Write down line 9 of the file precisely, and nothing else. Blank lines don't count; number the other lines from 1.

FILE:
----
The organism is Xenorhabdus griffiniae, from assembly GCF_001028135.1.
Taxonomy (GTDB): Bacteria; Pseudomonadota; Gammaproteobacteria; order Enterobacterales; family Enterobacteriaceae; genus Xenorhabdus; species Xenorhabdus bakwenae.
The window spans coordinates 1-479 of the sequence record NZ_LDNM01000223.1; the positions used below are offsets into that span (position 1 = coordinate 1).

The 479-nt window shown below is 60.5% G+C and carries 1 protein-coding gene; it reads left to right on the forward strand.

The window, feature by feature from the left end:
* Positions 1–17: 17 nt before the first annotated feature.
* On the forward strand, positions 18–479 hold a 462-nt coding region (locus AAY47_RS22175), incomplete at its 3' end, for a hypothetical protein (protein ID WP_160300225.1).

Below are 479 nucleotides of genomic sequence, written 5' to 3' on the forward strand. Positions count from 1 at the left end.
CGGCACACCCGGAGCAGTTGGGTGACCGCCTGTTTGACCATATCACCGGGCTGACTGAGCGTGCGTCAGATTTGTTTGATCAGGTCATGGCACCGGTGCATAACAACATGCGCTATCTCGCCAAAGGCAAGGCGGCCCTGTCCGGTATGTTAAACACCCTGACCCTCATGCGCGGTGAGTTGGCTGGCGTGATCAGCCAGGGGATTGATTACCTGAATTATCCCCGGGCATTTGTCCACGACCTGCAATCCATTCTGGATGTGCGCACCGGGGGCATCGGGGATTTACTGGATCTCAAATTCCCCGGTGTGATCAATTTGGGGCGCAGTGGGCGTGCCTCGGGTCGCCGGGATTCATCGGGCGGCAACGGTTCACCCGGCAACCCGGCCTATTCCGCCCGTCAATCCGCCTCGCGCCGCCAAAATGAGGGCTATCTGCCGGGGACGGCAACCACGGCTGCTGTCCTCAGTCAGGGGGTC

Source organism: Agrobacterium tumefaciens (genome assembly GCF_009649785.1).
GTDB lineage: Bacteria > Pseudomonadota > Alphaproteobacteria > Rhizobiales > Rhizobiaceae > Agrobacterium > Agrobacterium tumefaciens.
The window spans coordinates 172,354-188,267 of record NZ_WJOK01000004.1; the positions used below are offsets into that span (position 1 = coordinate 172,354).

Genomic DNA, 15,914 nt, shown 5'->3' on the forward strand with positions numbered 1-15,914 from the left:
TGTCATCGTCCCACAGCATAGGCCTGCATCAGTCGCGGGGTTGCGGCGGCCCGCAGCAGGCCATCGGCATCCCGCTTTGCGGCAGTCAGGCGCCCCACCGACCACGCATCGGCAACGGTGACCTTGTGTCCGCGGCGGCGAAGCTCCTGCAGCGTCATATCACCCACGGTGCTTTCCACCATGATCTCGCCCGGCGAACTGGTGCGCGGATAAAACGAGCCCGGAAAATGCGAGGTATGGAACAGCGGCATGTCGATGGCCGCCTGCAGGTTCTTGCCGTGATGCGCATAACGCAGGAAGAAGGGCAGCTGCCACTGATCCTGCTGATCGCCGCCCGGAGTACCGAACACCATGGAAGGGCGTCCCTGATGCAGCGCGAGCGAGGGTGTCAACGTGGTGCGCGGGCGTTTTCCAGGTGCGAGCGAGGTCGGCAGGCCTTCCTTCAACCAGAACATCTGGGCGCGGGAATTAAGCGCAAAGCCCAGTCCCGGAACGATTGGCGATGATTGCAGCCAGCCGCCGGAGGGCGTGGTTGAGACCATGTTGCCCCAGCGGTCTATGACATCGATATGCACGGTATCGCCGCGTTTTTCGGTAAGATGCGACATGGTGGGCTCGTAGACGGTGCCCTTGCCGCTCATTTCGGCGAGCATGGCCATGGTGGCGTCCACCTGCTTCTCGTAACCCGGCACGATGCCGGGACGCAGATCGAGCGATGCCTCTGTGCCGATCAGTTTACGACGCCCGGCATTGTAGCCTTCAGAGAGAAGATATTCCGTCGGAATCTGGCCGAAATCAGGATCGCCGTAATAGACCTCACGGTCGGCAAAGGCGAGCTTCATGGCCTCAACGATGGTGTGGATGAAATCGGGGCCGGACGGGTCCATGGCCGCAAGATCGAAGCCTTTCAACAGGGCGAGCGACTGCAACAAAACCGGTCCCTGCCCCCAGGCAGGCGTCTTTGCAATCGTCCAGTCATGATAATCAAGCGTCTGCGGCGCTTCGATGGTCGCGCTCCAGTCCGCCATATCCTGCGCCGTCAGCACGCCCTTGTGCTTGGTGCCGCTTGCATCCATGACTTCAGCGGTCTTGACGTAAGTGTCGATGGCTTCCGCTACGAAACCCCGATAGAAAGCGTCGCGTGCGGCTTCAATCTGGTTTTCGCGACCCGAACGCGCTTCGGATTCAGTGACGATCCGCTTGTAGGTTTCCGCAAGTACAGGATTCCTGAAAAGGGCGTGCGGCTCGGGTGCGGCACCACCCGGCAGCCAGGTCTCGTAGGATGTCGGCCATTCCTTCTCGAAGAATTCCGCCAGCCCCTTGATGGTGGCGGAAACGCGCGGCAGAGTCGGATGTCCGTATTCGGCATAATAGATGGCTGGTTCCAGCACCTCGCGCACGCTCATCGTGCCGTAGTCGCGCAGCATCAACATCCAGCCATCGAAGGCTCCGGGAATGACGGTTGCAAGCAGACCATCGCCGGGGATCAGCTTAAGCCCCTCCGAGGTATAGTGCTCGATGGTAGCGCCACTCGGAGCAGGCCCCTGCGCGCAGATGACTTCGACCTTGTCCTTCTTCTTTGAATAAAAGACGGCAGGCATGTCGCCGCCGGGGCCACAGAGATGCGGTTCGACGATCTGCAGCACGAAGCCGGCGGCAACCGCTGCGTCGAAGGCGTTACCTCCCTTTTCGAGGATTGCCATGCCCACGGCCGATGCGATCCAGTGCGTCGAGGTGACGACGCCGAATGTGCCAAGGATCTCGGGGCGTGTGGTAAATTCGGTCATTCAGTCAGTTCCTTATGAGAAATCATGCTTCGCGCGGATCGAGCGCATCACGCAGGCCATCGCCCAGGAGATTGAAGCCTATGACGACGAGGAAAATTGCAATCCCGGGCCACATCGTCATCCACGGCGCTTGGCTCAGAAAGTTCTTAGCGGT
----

CGGCACACCCGGAGCAGTTGGGTGACCGCCTGTTTGACCATATCACCGGGCTGACTGAGCGTGCGTCAGATTTGTTTGATCAGGTCATGGCACCGGTGCATAACAACATGCGCTATCTCGCCAAAGGCAAGGCGGCCCTGTCCGGTATGTTAAACACCCTGACCCTCATGCGCGGTGAGTTGGCTGGCGTGATCAGCCAGGGGATTGATTACCTGAATTATCCCCGGGCATTTGTCCACGACCTGCAATCCATTCTGGATGTGCGCACCGGGGGCATCGGGGATTTACTGGATCTCAAATTCCCCGGTGTGATCAATTTGGGGCGCAGTGGGCGTGCCTCGGGTCGCCGGGATTCATCGGGCGGCAACGGTTCACCCGGCAACCCGGCCTATTCCGCCCGTCAATCCGCCTCGCGCCGCCAAAATGAGGGCTATCTGCCGGGGACGGCAACCACGGCTGCTGTCCTCAGTCAGGGGGTC